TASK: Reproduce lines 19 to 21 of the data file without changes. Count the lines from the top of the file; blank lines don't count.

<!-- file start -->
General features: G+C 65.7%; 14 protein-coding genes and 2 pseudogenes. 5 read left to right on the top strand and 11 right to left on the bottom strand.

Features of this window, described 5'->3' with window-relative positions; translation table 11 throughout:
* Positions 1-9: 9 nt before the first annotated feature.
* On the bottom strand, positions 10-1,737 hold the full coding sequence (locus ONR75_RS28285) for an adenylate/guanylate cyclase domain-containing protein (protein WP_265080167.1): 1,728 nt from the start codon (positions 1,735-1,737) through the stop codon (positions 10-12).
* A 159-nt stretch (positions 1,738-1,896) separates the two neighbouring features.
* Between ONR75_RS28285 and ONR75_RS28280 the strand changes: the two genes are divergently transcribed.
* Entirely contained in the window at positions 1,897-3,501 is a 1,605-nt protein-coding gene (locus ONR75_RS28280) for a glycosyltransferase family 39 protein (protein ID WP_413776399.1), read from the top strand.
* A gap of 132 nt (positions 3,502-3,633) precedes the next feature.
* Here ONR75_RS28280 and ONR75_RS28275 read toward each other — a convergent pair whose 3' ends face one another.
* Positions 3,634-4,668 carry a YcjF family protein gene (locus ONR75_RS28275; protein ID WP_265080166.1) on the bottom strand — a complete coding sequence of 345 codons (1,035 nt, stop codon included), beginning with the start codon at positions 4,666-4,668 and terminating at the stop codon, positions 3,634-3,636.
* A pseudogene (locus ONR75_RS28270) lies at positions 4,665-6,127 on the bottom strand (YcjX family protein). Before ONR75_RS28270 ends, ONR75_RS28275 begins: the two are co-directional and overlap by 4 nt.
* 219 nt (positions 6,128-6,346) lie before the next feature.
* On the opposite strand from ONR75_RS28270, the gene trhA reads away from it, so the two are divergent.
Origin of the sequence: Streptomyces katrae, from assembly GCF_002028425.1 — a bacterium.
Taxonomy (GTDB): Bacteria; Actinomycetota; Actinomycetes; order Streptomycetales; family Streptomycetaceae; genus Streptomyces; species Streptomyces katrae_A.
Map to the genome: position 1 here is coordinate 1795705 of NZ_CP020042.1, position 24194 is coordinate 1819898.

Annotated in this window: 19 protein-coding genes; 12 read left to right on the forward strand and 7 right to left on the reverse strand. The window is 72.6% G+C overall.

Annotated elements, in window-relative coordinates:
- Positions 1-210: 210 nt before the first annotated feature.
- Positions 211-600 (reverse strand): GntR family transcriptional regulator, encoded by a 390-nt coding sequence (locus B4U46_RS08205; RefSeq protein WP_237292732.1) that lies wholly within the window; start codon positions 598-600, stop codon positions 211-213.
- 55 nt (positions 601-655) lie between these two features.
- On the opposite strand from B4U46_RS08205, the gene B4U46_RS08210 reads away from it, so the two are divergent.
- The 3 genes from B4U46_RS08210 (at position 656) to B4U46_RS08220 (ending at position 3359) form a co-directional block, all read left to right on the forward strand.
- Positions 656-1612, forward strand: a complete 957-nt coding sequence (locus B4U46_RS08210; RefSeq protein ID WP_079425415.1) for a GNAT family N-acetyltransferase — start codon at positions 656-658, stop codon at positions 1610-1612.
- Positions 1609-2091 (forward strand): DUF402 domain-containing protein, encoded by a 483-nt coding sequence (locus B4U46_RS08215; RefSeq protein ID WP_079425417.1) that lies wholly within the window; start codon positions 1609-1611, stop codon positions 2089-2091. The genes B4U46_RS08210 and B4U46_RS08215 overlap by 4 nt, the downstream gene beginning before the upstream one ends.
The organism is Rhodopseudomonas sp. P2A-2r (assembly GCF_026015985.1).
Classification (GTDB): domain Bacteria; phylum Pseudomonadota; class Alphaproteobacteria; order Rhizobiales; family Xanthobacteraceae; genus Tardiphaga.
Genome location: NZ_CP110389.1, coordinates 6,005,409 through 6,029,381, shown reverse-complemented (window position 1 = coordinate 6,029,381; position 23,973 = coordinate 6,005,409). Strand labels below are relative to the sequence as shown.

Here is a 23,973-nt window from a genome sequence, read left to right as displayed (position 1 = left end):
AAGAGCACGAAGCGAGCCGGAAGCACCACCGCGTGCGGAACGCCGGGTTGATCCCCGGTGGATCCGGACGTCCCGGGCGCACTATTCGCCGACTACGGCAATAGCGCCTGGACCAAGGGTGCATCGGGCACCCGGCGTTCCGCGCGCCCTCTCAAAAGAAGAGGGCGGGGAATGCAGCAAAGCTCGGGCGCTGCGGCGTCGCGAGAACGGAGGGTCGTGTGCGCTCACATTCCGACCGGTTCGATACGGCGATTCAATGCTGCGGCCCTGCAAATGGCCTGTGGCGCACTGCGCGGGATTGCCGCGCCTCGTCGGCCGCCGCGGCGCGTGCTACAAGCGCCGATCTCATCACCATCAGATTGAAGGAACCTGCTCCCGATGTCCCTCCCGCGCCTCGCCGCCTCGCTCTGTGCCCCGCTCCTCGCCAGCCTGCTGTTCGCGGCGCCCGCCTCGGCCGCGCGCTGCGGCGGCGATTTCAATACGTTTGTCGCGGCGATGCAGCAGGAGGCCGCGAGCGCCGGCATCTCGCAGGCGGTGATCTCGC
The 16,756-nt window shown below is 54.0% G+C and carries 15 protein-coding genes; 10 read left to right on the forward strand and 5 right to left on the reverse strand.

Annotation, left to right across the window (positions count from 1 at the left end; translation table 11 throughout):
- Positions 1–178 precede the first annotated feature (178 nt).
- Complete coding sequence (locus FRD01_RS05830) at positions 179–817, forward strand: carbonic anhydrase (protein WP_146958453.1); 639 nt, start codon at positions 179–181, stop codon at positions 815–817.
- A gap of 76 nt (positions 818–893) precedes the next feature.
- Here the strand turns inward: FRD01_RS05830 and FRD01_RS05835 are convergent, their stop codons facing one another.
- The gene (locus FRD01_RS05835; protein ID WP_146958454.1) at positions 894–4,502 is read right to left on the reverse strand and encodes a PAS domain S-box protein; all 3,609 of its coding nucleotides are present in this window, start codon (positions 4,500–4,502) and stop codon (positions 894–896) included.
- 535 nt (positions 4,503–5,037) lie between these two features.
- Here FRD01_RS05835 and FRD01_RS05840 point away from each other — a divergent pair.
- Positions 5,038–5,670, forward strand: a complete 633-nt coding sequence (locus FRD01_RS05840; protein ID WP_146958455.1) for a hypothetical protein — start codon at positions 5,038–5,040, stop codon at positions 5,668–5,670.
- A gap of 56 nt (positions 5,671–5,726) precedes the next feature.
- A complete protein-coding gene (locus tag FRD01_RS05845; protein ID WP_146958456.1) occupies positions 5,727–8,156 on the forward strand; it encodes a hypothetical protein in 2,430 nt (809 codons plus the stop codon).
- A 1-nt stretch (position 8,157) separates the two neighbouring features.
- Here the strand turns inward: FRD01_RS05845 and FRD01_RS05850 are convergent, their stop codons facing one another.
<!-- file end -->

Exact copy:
- Positions 1-210: 210 nt before the first annotated feature.
- Positions 211-600 (reverse strand): GntR family transcriptional regulator, encoded by a 390-nt coding sequence (locus B4U46_RS08205; RefSeq protein WP_237292732.1) that lies wholly within the window; start codon positions 598-600, stop codon positions 211-213.
- 55 nt (positions 601-655) lie between these two features.